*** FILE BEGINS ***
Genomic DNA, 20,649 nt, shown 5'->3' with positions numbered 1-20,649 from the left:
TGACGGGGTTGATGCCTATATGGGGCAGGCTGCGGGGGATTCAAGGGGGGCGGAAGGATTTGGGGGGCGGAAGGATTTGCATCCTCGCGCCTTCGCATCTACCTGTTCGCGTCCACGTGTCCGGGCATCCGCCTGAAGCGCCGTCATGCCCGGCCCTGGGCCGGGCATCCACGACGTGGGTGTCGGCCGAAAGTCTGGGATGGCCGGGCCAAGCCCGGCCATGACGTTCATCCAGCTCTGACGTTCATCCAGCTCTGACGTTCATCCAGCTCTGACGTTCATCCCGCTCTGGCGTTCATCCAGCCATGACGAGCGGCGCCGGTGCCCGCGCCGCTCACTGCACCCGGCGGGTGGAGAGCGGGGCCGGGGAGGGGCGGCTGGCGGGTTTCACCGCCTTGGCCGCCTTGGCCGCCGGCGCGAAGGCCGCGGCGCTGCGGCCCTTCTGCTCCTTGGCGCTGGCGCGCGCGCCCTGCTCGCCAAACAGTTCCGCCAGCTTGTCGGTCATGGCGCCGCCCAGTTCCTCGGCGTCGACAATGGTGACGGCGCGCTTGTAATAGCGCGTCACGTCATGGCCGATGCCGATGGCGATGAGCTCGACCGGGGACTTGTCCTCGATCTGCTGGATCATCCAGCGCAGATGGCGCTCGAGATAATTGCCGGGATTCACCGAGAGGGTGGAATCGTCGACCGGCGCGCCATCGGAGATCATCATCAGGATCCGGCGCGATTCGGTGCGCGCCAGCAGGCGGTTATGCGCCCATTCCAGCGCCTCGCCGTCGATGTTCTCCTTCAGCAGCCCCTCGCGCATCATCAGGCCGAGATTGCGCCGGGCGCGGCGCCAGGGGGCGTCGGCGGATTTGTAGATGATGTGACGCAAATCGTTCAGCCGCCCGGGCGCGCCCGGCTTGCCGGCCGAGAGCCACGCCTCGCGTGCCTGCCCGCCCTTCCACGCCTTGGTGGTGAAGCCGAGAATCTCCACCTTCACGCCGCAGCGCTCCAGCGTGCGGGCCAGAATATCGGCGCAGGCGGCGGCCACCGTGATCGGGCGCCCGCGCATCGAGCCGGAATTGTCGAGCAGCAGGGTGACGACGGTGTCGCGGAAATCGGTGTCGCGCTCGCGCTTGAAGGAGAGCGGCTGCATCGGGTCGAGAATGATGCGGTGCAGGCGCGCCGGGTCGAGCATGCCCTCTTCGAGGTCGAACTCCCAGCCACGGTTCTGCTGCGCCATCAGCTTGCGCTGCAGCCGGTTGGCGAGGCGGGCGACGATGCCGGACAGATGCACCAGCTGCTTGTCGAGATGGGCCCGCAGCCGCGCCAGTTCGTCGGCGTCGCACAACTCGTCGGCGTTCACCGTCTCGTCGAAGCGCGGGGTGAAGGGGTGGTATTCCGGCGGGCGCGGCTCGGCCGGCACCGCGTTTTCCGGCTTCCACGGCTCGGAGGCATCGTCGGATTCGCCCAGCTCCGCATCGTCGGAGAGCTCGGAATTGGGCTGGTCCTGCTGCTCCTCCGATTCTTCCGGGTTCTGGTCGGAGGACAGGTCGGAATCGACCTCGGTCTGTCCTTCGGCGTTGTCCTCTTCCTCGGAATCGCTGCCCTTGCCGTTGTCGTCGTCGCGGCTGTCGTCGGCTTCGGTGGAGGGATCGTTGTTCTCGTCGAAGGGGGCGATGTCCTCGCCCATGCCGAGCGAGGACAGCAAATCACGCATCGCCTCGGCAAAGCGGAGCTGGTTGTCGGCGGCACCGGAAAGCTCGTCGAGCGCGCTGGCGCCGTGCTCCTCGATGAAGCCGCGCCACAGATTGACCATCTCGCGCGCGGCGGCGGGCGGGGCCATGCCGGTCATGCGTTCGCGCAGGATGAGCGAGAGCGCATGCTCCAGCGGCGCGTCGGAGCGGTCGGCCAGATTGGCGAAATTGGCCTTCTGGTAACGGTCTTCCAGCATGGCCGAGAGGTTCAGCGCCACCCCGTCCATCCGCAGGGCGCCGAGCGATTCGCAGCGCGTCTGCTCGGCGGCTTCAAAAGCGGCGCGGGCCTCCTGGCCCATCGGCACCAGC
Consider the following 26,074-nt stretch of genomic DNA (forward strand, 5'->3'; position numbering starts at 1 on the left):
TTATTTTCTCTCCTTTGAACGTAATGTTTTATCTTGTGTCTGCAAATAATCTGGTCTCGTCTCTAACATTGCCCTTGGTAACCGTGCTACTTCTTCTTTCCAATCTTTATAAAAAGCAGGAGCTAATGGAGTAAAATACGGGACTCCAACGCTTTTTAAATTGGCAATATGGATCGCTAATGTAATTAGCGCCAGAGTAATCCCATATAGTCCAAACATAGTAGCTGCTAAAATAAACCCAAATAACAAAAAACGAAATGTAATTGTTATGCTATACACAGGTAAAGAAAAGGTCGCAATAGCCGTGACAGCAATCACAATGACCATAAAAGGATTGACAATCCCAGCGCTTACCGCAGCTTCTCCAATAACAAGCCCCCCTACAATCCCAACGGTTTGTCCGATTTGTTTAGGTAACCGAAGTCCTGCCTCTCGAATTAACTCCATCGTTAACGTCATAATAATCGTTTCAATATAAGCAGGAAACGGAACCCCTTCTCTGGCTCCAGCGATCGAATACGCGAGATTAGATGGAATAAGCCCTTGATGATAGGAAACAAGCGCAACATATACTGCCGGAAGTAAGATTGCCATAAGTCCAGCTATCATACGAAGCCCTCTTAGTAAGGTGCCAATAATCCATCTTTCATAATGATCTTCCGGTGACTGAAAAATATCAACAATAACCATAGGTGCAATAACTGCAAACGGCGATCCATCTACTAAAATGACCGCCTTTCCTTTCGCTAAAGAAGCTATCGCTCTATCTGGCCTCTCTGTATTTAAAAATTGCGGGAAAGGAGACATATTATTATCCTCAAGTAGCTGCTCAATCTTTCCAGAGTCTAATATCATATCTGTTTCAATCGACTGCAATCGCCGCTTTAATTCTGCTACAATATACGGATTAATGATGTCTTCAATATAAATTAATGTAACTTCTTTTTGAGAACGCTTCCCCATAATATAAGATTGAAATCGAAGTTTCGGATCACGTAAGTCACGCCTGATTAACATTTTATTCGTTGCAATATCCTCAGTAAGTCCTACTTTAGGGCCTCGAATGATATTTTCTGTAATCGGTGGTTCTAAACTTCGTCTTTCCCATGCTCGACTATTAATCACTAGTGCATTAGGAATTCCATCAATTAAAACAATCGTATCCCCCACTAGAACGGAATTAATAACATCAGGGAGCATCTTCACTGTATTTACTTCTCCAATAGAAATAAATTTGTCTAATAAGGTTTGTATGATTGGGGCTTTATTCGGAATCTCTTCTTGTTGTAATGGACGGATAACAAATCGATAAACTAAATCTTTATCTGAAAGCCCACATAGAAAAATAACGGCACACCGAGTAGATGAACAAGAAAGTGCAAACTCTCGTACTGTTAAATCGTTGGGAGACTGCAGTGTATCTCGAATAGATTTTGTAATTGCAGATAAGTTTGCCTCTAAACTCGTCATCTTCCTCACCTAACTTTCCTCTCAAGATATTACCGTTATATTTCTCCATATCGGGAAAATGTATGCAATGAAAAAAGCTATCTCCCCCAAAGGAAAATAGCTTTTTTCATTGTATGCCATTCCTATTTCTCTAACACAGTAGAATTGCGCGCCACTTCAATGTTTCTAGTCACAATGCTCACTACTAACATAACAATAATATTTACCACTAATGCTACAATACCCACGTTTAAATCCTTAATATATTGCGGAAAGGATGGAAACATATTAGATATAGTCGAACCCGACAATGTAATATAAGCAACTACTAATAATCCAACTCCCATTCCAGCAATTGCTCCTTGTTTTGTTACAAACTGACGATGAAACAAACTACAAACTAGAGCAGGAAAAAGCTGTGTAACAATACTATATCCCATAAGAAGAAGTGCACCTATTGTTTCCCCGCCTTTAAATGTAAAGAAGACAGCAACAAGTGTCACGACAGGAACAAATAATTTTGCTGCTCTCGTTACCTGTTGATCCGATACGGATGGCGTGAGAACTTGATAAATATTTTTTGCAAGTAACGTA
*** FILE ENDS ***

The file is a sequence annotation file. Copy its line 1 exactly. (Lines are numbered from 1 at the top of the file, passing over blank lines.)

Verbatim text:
Genomic DNA, 20,649 nt, shown 5'->3' with positions numbered 1-20,649 from the left: